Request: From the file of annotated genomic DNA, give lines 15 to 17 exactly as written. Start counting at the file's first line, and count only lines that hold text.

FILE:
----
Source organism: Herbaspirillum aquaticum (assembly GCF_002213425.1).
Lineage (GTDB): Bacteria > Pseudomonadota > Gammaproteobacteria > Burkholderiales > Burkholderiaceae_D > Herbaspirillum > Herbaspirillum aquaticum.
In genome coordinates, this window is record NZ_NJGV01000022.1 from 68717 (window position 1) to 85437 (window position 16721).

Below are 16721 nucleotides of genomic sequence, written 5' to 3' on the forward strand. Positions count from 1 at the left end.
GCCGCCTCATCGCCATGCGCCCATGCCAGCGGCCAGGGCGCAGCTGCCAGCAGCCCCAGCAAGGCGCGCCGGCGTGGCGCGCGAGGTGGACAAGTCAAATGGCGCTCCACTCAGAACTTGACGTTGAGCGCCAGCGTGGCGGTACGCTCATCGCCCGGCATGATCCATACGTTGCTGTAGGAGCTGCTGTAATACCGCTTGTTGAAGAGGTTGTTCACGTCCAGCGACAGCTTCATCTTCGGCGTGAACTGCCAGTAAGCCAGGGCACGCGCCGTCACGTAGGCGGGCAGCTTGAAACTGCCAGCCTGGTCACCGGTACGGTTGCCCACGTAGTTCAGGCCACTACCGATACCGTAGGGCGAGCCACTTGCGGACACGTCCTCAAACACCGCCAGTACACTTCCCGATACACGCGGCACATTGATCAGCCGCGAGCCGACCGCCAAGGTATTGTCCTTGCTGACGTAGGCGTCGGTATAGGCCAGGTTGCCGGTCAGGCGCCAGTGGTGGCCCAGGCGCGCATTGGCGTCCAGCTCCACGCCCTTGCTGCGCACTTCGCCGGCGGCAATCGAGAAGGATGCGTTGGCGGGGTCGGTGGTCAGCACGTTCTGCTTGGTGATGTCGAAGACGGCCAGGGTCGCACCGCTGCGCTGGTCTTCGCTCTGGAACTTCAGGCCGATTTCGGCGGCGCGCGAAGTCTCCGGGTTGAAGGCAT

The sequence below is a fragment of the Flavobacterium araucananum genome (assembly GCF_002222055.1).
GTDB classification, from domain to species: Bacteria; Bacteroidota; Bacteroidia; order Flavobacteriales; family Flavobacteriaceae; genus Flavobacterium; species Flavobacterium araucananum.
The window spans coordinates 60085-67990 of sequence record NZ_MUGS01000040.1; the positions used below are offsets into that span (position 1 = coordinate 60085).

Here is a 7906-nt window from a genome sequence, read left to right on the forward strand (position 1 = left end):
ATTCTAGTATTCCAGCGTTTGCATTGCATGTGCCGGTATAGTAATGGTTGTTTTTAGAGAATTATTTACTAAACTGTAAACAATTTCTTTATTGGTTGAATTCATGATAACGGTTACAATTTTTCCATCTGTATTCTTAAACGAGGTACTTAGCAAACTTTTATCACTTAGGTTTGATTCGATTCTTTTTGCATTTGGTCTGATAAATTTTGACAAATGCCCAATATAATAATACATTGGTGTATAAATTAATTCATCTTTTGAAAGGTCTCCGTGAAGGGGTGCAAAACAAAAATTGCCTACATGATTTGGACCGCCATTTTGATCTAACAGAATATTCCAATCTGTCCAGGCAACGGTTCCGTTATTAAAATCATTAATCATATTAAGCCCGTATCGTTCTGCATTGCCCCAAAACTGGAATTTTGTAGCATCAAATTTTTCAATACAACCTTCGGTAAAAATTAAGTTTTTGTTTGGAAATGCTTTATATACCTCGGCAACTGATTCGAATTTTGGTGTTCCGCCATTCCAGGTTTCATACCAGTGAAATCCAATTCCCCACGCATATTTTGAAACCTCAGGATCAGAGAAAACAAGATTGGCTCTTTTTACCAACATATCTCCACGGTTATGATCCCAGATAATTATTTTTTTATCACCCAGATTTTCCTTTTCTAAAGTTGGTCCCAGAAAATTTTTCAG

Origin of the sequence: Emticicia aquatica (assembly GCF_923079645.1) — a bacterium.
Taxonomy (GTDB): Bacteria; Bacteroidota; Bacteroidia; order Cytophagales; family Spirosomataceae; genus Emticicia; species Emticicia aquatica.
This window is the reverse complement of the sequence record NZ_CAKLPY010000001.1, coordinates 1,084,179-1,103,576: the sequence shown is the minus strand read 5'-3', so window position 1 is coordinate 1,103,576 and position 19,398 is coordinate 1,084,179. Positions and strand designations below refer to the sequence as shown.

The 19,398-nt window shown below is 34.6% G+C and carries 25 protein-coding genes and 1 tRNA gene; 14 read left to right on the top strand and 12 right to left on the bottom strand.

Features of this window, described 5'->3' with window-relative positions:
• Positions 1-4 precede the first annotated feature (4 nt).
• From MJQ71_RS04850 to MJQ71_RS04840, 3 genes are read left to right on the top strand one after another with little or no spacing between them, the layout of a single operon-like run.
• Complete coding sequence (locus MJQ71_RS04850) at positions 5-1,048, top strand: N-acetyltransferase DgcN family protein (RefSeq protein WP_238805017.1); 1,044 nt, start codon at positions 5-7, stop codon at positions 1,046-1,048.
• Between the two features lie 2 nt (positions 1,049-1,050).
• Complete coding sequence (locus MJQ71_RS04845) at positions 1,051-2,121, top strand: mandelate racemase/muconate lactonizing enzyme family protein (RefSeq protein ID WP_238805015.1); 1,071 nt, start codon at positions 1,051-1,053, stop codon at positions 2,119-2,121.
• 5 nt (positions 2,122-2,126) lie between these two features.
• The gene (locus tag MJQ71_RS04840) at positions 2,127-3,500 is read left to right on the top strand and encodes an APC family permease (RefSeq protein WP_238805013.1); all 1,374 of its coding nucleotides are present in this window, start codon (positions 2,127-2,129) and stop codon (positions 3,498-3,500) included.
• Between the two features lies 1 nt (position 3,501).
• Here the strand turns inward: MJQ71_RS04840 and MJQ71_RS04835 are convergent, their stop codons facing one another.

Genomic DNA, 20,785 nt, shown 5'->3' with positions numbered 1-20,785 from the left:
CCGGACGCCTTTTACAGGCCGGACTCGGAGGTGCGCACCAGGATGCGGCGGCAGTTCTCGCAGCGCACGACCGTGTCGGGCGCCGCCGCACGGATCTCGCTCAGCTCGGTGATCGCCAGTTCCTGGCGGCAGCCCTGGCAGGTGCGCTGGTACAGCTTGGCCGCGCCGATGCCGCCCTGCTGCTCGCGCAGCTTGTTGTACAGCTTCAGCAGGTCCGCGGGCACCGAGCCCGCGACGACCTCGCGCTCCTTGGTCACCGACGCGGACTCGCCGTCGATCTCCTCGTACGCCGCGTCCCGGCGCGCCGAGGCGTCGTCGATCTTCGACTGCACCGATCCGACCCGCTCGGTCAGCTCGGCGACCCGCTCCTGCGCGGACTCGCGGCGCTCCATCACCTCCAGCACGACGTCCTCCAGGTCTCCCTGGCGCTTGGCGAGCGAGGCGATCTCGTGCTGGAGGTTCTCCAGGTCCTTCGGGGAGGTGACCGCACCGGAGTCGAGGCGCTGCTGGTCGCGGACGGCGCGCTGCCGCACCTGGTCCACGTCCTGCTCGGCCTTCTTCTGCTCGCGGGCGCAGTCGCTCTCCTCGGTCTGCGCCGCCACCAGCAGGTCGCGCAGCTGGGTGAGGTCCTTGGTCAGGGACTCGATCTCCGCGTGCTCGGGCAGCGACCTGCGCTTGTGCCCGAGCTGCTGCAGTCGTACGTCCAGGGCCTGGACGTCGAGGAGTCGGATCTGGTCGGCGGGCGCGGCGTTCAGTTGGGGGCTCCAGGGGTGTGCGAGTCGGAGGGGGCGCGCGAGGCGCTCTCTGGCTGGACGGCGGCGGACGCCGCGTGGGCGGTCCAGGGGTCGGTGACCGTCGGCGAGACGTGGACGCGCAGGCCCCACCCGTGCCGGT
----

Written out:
Features of this window, described 5'->3' with window-relative positions:
• Positions 1-4 precede the first annotated feature (4 nt).
• From MJQ71_RS04850 to MJQ71_RS04840, 3 genes are read left to right on the top strand one after another with little or no spacing between them, the layout of a single operon-like run.